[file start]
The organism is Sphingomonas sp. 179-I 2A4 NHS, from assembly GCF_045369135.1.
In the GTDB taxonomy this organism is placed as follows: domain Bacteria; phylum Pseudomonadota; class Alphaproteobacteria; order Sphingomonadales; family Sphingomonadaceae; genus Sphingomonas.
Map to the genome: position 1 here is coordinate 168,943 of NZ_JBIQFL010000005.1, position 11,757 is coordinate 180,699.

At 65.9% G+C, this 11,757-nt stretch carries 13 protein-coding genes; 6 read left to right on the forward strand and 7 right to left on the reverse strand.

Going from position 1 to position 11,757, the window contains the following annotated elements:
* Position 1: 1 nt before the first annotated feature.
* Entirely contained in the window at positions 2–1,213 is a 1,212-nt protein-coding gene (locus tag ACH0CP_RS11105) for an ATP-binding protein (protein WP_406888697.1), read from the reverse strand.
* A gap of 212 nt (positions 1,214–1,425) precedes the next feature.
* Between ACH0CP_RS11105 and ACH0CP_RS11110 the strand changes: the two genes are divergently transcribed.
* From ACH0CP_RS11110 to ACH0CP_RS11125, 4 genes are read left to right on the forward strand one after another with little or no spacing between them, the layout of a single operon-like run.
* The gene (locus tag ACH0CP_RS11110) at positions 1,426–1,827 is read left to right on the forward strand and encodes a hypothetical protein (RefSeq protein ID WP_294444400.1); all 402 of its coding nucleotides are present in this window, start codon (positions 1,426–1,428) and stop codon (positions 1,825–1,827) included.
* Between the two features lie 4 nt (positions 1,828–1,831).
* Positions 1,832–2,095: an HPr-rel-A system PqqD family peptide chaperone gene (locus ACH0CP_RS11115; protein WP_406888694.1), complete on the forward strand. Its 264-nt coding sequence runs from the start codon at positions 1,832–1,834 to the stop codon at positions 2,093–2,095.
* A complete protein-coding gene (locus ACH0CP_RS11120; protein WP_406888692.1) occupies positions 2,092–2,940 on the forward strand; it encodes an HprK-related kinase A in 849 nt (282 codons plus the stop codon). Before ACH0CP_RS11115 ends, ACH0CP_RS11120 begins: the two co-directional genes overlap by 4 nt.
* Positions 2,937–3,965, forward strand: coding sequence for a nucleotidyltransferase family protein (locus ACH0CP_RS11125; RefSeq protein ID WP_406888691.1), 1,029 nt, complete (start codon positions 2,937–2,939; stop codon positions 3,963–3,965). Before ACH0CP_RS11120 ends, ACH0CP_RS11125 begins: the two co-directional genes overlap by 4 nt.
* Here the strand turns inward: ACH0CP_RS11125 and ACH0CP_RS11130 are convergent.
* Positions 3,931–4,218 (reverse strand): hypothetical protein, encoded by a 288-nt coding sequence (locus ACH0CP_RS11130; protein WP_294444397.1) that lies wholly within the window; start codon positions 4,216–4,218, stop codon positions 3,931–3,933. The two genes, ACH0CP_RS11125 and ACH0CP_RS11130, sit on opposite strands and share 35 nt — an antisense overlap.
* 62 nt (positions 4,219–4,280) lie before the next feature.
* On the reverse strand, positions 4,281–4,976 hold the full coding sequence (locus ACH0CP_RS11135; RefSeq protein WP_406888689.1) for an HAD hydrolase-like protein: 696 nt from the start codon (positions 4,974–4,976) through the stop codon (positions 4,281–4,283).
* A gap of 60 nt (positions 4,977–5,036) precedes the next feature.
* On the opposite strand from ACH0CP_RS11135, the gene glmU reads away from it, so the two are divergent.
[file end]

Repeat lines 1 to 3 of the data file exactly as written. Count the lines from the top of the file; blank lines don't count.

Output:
The organism is Sphingomonas sp. 179-I 2A4 NHS, from assembly GCF_045369135.1.
In the GTDB taxonomy this organism is placed as follows: domain Bacteria; phylum Pseudomonadota; class Alphaproteobacteria; order Sphingomonadales; family Sphingomonadaceae; genus Sphingomonas.
Map to the genome: position 1 here is coordinate 168,943 of NZ_JBIQFL010000005.1, position 11,757 is coordinate 180,699.